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Foot And Mouth Under Control?

Britain's prime minister Tony Blair says the authorities are finally getting foot and mouth disease under control. But, reports CBS News Correspondent Kimberly Dozier, he warns "It is not over yet. We cannot in any way be complacent, and it is essential that we remain vigilant about it."

Blair announced Thursday that Britain will soon cease burning carcasses of animals slaughtered to combat foot-and-mouth the disease.

Blair's cautiously upbeat assessment made it more likely that he will call a national election in early June, at the same time as local elections.

The government has caught up with the backlog of dead animals awaiting disposal in Devon, the county in southwestern England which was one of the hardest-hit areas, Blair said.

One last pyre was to be lit in Devon on Thursday to burn carcasses, but that would be the last, he said.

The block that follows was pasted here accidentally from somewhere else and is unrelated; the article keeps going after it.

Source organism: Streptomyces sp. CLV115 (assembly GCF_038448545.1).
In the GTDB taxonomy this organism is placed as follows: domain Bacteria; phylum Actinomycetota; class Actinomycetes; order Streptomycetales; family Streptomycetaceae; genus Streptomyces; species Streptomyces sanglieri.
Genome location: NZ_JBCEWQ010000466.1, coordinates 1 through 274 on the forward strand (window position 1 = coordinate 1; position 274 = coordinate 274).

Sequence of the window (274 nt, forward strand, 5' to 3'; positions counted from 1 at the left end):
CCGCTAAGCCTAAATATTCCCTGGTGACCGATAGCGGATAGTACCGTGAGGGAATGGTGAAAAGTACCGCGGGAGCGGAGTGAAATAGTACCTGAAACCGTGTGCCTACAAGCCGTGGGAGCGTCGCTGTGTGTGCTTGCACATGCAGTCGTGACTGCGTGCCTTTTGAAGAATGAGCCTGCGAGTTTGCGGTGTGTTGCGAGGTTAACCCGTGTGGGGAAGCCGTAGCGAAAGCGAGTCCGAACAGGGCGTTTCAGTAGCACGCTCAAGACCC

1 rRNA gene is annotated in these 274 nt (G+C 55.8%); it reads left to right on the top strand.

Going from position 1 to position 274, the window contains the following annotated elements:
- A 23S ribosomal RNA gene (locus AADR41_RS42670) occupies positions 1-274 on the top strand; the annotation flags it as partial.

"This will mean that no more pyres dispose of large numbers of carcasses will be lit after today's."

Nine more infected farms were confirmed on Wednesday, raising the total to 1,539 since the first case was announced on Feb. 20, the Ministry of Agriculture said.

The government has relaxed its policy of slaughtering livestock on farms next to infected sites, and has declared some previously infected areas disease-free.

There are only five or six new cases appearing each day, reports Dozier, where at the height of the outbreak, vets were diagnosing thirty to forty.

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